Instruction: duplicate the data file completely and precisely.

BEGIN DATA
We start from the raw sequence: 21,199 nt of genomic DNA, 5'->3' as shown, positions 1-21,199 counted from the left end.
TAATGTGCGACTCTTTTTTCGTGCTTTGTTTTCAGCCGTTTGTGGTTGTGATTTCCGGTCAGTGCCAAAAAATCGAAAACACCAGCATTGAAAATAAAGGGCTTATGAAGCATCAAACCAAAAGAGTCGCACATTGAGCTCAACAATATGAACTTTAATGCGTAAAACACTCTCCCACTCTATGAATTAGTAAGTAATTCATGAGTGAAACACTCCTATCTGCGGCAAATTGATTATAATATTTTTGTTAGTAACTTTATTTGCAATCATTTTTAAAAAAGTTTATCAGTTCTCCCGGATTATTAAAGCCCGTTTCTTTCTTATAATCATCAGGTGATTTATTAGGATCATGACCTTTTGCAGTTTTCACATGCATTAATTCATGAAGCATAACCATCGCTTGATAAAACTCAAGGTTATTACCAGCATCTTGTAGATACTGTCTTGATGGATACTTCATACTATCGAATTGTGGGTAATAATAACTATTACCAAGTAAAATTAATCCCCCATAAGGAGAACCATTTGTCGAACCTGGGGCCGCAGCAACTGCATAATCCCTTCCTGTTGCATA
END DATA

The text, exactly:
We start from the raw sequence: 21,199 nt of genomic DNA, 5'->3' as shown, positions 1-21,199 counted from the left end.
TAATGTGCGACTCTTTTTTCGTGCTTTGTTTTCAGCCGTTTGTGGTTGTGATTTCCGGTCAGTGCCAAAAAATCGAAAACACCAGCATTGAAAATAAAGGGCTTATGAAGCATCAAACCAAAAGAGTCGCACATTGAGCTCAACAATATGAACTTTAATGCGTAAAACACTCTCCCACTCTATGAATTAGTAAGTAATTCATGAGTGAAACACTCCTATCTGCGGCAAATTGATTATAATATTTTTGTTAGTAACTTTATTTGCAATCATTTTTAAAAAAGTTTATCAGTTCTCCCGGATTATTAAAGCCCGTTTCTTTCTTATAATCATCAGGTGATTTATTAGGATCATGACCTTTTGCAGTTTTCACATGCATTAATTCATGAAGCATAACCATCGCTTGATAAAACTCAAGGTTATTACCAGCATCTTGTAGATACTGTCTTGATGGATACTTCATACTATCGAATTGTGGGTAATAATAACTATTACCAAGTAAAATTAATCCCCCATAAGGAGAACCATTTGTCGAACCTGGGGCCGCAGCAACTGCATAATCCCTTCCTGTTGCATA